David Lynch Continues to Haunt American Culture, Onscreen and On Canvas
Everyone knows that from 1977 to 2006, David Lynch was responsible for many of the oddest, most imaginative movies and television series in American entertainment history: Eraserhead, Twin Peaks, Blue Velvet, Mulholland Drive, Elephant Man—the list goes on. According to a recent New York Times article about Lynch’s paintings, artists like Cindy Sherman and Gregory Crewdson count his films as inspiration in their own work. What most don’t know is that he got into filmmaking through the idea that he could make a “moving painting,” as he told Art+Auction Magazine in 2013. In fact, Lynch studied painting at the Pennsylvania Academy of Fine Arts (PAFA) in the ’60s, and his work is currently on view there in David Lynch: The Unified Field through January 11, 2015.
Lynch is certainly an impressive painter. He has painted consistently through his career, and has, somewhat surreptitiously, staged nearly 30 solo shows at places like Leo Castelli Gallery, the Tokyo Museum of Contemporary Art, Tilton Gallery, and the Max Ernst Museum in Bruhl, Germany. I had the pleasure of seeing Lynch’s 2013 show, “Naming/New Works,” at Kayne Griffin Corcoran’s mid-city gallery in Los Angeles. In that show, the large paintings ranged from morbid (a plane about to collide with a tower) to irreverent (a laughing zebra and an abstracted female figure, with the words “My girlfriend had red hair”) to mundane (a truck carrying a log on a cloudy day). It’s very easy to see the connection between Lynch’s paintings and his filmmaking; confounding narratives and a black sense of humor drive both practices in a similar way.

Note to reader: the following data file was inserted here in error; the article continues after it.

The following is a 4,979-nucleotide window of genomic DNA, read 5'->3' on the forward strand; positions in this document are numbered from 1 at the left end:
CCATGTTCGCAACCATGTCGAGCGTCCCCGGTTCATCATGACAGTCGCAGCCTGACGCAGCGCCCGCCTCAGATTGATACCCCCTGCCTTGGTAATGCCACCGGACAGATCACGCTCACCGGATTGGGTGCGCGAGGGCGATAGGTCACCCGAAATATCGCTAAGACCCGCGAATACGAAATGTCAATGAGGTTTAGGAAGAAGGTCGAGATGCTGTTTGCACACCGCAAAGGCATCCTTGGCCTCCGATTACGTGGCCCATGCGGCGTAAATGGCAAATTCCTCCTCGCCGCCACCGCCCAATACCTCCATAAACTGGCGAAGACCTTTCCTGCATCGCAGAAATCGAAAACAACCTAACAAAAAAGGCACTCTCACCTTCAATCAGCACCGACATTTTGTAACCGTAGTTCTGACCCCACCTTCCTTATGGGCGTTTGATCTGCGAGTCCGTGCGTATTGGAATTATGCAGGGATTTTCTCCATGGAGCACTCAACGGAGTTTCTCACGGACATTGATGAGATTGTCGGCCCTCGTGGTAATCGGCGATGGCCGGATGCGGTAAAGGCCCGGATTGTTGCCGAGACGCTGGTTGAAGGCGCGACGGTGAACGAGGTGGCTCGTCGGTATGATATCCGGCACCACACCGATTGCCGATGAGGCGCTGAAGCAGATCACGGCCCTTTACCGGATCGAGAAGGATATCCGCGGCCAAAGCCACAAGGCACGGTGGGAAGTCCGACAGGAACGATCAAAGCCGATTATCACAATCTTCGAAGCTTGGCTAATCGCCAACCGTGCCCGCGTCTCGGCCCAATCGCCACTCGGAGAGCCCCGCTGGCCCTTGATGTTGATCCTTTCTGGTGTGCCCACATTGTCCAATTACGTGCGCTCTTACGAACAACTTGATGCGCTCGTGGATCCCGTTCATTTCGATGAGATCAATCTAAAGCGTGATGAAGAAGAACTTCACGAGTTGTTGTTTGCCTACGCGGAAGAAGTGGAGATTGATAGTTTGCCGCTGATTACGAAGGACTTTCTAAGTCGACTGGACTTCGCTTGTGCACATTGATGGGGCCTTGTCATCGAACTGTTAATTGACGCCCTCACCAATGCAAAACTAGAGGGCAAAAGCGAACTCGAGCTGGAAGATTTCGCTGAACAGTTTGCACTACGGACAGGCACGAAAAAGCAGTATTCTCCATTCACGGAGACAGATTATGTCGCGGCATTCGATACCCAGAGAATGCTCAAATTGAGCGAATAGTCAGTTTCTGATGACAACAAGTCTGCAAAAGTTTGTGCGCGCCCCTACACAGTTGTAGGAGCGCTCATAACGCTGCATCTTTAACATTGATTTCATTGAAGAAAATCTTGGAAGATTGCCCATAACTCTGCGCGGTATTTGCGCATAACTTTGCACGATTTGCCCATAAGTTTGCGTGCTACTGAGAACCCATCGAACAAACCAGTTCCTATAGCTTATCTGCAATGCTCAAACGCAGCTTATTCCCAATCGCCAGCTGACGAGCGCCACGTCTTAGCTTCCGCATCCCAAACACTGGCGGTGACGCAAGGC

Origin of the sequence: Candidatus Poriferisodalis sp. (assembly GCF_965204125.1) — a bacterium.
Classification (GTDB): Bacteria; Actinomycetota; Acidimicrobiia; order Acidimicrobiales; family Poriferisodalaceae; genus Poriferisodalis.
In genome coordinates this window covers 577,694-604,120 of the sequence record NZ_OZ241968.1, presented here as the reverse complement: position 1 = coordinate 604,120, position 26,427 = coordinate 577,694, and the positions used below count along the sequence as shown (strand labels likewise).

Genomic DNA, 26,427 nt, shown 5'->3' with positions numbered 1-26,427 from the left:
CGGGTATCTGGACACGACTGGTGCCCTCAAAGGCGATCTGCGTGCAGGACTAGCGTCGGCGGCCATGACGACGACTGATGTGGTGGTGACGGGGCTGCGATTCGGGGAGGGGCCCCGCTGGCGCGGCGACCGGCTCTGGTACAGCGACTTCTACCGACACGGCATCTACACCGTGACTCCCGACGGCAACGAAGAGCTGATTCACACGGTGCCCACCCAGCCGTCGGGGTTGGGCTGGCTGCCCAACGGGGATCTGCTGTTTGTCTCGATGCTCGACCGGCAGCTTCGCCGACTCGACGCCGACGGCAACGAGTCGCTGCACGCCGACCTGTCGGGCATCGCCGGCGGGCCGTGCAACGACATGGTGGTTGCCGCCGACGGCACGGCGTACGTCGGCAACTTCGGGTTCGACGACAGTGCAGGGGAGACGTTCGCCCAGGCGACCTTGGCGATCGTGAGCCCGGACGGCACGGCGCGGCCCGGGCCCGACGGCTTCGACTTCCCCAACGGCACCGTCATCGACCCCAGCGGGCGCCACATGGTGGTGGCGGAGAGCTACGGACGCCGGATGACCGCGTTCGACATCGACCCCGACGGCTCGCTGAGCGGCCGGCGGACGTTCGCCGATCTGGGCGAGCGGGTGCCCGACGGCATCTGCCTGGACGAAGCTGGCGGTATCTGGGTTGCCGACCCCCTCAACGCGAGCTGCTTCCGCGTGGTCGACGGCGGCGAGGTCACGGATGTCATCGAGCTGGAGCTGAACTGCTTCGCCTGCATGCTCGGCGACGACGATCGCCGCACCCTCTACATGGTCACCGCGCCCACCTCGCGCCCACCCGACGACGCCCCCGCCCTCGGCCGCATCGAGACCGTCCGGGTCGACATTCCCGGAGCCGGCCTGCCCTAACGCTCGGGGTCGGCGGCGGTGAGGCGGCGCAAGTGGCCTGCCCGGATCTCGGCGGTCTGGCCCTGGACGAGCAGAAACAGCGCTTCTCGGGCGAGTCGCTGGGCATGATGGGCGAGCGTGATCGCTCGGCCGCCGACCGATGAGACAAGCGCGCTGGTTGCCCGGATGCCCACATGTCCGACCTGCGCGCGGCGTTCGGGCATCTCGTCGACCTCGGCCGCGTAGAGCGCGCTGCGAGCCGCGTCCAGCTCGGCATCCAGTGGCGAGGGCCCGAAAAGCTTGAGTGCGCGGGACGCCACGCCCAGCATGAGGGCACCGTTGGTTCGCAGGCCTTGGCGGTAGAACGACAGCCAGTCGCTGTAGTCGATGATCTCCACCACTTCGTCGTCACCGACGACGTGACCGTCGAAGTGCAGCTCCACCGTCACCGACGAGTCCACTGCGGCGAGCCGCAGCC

Through his films, Lynch’s aesthetics and style have become deeply pervasive throughout American popular culture, so it is inherently difficult to separate Lynch the Filmmaker (the term “Lynchian” may now have superseded “Kafka-esque” to describe absurdist situations) and Lynch the Painter. But it’s important to remember that his paintings aren’t just a passing fad—latecomer painters like James Franco or Bob Dylan come to mind—but an integral part of his artistic vision. Lynch is a trained painter and has continued to paint through his entire career. The evidence is in the PAFA show, which features 90 paintings and drawings that Lynch made from 1965 through the present day.
It was recently announced, to rejoicing fans, that Lynch has been working on new episodes of the massively popular TV show Twin Peaks, which will mark his first work in moving images in nearly a decade. Perhaps working on the show will feed further explorations into painting, or maybe they are independent entities for Lynch, and he’d be painting no matter what. What is certain is that regardless of the medium, Lynch will always be creating works that haunt and provoke.
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